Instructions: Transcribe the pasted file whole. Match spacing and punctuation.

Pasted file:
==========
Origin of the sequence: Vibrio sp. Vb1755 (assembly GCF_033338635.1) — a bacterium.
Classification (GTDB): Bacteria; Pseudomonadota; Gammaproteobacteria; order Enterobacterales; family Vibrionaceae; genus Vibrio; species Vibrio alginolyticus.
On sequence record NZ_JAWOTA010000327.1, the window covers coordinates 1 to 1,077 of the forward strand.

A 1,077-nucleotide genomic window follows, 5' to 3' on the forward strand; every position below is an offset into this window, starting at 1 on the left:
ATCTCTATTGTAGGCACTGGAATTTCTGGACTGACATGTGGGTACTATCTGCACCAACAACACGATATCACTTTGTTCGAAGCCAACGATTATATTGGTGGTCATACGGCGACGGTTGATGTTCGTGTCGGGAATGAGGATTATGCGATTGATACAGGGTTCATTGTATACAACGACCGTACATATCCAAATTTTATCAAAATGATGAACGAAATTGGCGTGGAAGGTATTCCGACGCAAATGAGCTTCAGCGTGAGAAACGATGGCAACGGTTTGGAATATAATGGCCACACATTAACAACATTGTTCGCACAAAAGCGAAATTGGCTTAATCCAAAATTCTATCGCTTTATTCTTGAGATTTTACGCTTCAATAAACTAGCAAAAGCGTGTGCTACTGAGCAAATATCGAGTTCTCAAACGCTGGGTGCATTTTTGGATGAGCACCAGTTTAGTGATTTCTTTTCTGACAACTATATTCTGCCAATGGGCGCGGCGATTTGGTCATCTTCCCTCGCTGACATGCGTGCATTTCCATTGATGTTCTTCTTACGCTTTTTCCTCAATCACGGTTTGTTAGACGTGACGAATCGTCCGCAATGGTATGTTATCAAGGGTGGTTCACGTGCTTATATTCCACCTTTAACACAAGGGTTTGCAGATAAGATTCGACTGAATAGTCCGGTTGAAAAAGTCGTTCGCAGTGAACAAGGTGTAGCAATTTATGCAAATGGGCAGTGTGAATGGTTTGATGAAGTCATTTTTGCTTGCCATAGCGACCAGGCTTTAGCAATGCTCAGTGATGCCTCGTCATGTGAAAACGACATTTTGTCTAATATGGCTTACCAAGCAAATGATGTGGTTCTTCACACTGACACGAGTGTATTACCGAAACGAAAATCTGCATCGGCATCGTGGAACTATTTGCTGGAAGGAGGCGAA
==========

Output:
Origin of the sequence: Vibrio sp. Vb1755 (assembly GCF_033338635.1) — a bacterium.
Classification (GTDB): Bacteria; Pseudomonadota; Gammaproteobacteria; order Enterobacterales; family Vibrionaceae; genus Vibrio; species Vibrio alginolyticus.
On sequence record NZ_JAWOTA010000327.1, the window covers coordinates 1 to 1,077 of the forward strand.

A 1,077-nucleotide genomic window follows, 5' to 3' on the forward strand; every position below is an offset into this window, starting at 1 on the left:
ATCTCTATTGTAGGCACTGGAATTTCTGGACTGACATGTGGGTACTATCTGCACCAACAACACGATATCACTTTGTTCGAAGCCAACGATTATATTGGTGGTCATACGGCGACGGTTGATGTTCGTGTCGGGAATGAGGATTATGCGATTGATACAGGGTTCATTGTATACAACGACCGTACATATCCAAATTTTATCAAAATGATGAACGAAATTGGCGTGGAAGGTATTCCGACGCAAATGAGCTTCAGCGTGAGAAACGATGGCAACGGTTTGGAATATAATGGCCACACATTAACAACATTGTTCGCACAAAAGCGAAATTGGCTTAATCCAAAATTCTATCGCTTTATTCTTGAGATTTTACGCTTCAATAAACTAGCAAAAGCGTGTGCTACTGAGCAAATATCGAGTTCTCAAACGCTGGGTGCATTTTTGGATGAGCACCAGTTTAGTGATTTCTTTTCTGACAACTATATTCTGCCAATGGGCGCGGCGATTTGGTCATCTTCCCTCGCTGACATGCGTGCATTTCCATTGATGTTCTTCTTACGCTTTTTCCTCAATCACGGTTTGTTAGACGTGACGAATCGTCCGCAATGGTATGTTATCAAGGGTGGTTCACGTGCTTATATTCCACCTTTAACACAAGGGTTTGCAGATAAGATTCGACTGAATAGTCCGGTTGAAAAAGTCGTTCGCAGTGAACAAGGTGTAGCAATTTATGCAAATGGGCAGTGTGAATGGTTTGATGAAGTCATTTTTGCTTGCCATAGCGACCAGGCTTTAGCAATGCTCAGTGATGCCTCGTCATGTGAAAACGACATTTTGTCTAATATGGCTTACCAAGCAAATGATGTGGTTCTTCACACTGACACGAGTGTATTACCGAAACGAAAATCTGCATCGGCATCGTGGAACTATTTGCTGGAAGGAGGCGAA